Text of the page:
Q: Why doesn’t iTunes appear in my JackPilot Connections Manager? A: The Default Output setting, in either the Sound Preferences pane or within the Audio MIDI Setup application, must be set to Jack Router. This is because iTunes uses the default OS X output device when sending its audio (also similar for Quicktime Player, and other apps that use the default OS X output device). Q: Does NetJack send MIDI data over a network? A: No. But there are a few utilities available that do, that you could use in conjunction with Jack OS X and NetJack: • MIDIoverLAN CP o http://www.musiclab.com/products/rpl_info.htm • iMIDI (beta) o http://www.grantedsw.com/imidi Also, starting in OS X 10.4.x, the ability to send MIDI data over the network is built into the operating system – for more information and step by step procedures, open the Audio MIDI Setup application in Applications/Utilities, select Audio MIDI Setup Help 43

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from the Help menu, click the See all Audio MIDI Setup topics link, and then click the Sending MIDI device information over a network link. Q: How is NetJack different than other network-enabled audio tools? A: apulsoft’s WormHole is an AU and VST plugin-based system that allows for audio transmission over a network. It uses TCP/IP however, which theoretically will yield higher latency. It also does not work with applications that do not support VST or AU plugins. FX-Max’s FX Teleport allows you to route audio from/to VST plugins on another machine that is network accessible. It is intended to allow for reduction of processing load on a single machine by the distribution of work to multiple machines that are connected over a network. It is not yet available for Mac, nor is it free or open source. It only works with VST plugins and instruments. Steinberg’s System Link allows machines to be networked over physical connections; it is not IP-network based. It is only supported by Steinberg applications. It does transmit MIDI over the connection however. Apple’s Logic provides for “distributed audio processing”. This allows for the built in Logic plugins to be run on connected (via TCP) “slave” computers, whose audio is then routed back to the main Logic application on the “master” computer. Like Steinberg’s SystemLink, this is an application-specific technology that likely works very well for users of Logic, however affords less flexibility than Jack OS X. Q: How do I find a machine’s IP address? A: Open the Mac’s System Preferences, choose “Network”, and choose “Network Status” next to the “Show” drop down menu. You will then see a summary of your Network connectivity, which will include your current IP address if connected to a network:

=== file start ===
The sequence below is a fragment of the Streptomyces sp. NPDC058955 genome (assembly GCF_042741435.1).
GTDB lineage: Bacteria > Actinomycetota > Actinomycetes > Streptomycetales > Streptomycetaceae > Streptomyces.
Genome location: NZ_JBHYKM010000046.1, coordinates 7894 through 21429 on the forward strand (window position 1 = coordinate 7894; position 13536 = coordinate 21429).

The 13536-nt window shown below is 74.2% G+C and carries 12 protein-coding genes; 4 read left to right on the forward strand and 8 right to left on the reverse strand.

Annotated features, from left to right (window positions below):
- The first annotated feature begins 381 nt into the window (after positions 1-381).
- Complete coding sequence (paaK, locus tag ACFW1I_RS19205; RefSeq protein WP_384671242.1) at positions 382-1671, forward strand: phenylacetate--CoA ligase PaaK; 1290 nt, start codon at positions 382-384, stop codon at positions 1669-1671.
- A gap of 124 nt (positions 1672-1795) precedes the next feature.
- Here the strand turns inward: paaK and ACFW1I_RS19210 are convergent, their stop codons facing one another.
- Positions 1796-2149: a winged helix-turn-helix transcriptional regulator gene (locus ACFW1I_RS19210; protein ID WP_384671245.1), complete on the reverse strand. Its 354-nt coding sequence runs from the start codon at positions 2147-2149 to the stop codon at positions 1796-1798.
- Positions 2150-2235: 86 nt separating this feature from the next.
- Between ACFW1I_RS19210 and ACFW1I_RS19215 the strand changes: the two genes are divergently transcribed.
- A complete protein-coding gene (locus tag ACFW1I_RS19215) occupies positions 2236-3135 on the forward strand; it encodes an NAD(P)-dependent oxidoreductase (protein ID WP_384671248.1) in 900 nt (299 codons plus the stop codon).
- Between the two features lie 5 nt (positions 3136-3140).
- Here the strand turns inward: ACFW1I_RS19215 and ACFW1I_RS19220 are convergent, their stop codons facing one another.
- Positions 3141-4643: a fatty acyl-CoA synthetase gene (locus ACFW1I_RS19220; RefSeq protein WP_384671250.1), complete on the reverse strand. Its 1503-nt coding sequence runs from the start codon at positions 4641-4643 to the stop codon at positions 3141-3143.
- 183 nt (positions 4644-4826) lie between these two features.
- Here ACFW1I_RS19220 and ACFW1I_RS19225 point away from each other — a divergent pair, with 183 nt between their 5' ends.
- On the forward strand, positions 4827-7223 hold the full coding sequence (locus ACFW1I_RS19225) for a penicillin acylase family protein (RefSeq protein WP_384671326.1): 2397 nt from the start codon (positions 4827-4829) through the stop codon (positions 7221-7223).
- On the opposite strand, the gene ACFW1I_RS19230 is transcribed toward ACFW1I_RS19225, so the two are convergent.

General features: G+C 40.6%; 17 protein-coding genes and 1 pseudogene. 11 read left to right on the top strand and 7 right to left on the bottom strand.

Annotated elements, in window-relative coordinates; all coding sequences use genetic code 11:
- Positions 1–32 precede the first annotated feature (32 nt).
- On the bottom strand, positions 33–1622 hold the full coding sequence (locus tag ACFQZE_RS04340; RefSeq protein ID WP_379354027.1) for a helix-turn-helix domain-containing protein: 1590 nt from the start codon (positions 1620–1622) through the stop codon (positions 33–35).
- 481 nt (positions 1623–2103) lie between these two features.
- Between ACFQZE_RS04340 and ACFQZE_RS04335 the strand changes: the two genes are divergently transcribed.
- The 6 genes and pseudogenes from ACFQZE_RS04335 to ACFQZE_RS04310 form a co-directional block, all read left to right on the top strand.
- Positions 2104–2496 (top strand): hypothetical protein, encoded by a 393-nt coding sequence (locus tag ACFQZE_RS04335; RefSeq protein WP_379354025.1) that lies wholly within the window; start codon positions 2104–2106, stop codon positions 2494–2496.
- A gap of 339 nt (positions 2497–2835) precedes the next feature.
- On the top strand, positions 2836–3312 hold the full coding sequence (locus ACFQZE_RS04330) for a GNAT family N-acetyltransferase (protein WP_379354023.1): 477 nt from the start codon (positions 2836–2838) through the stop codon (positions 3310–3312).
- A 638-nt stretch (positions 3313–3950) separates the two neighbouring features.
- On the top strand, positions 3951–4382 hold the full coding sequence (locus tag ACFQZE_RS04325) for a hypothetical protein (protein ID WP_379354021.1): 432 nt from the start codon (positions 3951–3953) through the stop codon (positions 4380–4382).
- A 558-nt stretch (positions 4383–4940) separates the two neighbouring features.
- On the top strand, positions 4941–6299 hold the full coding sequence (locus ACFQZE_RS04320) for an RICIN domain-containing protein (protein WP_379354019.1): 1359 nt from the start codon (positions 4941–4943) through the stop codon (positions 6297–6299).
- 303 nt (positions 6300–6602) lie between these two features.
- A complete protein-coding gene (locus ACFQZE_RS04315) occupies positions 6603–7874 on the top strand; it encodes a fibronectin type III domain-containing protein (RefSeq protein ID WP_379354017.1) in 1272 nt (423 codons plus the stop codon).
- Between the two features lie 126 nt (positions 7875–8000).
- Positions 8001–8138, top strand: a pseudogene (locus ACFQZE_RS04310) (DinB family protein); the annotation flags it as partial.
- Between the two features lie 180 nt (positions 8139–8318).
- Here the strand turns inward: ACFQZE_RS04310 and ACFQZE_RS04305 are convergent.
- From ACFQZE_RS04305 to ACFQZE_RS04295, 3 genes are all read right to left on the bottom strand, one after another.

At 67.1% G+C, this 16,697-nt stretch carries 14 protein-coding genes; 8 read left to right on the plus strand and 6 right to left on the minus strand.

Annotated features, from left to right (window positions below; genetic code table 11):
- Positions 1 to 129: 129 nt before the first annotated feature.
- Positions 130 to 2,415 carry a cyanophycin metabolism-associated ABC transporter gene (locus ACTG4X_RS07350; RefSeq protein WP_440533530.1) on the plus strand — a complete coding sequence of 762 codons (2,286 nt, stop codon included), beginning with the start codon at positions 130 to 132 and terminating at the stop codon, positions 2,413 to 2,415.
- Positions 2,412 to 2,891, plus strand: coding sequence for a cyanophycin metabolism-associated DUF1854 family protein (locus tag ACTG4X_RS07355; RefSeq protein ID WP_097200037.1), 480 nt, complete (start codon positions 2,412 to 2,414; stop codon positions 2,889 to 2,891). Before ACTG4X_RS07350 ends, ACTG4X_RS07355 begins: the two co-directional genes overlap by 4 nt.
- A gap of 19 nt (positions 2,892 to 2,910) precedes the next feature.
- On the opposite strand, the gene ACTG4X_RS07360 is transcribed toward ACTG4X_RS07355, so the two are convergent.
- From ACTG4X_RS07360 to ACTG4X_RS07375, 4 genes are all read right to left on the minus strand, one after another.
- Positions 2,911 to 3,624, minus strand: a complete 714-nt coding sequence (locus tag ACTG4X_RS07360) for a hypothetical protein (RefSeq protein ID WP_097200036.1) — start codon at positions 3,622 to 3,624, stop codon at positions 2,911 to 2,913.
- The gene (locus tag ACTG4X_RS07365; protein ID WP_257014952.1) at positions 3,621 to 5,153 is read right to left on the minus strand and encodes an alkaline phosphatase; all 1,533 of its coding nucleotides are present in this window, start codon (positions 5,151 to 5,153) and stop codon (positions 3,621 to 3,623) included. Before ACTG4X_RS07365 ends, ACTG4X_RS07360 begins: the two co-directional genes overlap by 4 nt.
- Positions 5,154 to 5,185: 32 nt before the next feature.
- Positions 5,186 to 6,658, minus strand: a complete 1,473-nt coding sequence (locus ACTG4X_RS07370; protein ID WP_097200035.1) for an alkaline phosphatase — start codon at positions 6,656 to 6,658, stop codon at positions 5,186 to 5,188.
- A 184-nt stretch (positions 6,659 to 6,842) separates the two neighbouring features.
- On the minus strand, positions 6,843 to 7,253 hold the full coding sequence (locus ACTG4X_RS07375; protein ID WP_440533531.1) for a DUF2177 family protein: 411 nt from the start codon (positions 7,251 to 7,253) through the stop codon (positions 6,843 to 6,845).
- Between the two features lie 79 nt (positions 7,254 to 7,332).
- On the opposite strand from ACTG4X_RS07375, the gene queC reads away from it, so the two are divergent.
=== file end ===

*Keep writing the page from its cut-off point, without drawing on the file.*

Q: How should one select the buffer size within JackPilot? A: Small buffer sizes are needed when using audio applications that require real-time interaction, when a small latency is required between the physical audio input and output. The drawback is that CPU consumption for the system is higher with smaller buffer sizes. Larger buffers (like 512 or 1024) can be used when there is no such 44

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requirement. Q: What is the difference between the Jack Server and the JackRouter? A: The Jack Server is the core infrastructure of Jack, and is necessary to use Jack in any way. It routes audio between both applications and audio hardware. The JackRouter is an OS X-specific development. It is a Core Audio “user space” driver, that allows for any Core Audio compliant audio application to become “Jack enabled”. Q: How do I use inter-application MIDI communication, when I’m using Jack for interapplication audio communication? A: CoreMIDI services in Mac OS X provide similar functionality to OMS’s IAC (interapplication communication) MIDI bus, used in OS 9 and earlier. This allows for the utilization of “virtual” MIDI busses, between applications. Currently, some applications provide their own virtual MIDI busses in OS X – examples include Cycling 74’s Max/MSP, Pete Yandell’s Simple Synth, and Five 12’s Numerology. Starting with version 10.3 of OS X (Panther), an IAC MIDI bus comes as part of the operating system for any application to use – take a look at the Audio MIDI Setup application in Applications/Utilities, in the MIDI Devices section:

Q: What does the CPU meter in JackPilot represent? A: The CPU meter in JackPilot represents the sum of the real-time audio thread CPU use of all Jack clients. Thus it gives a partial picture of total CPU use, since it does not take into account any GUI impact on CPU use of either JackPilot or of the Jack clients.

Known Issues & Limitations •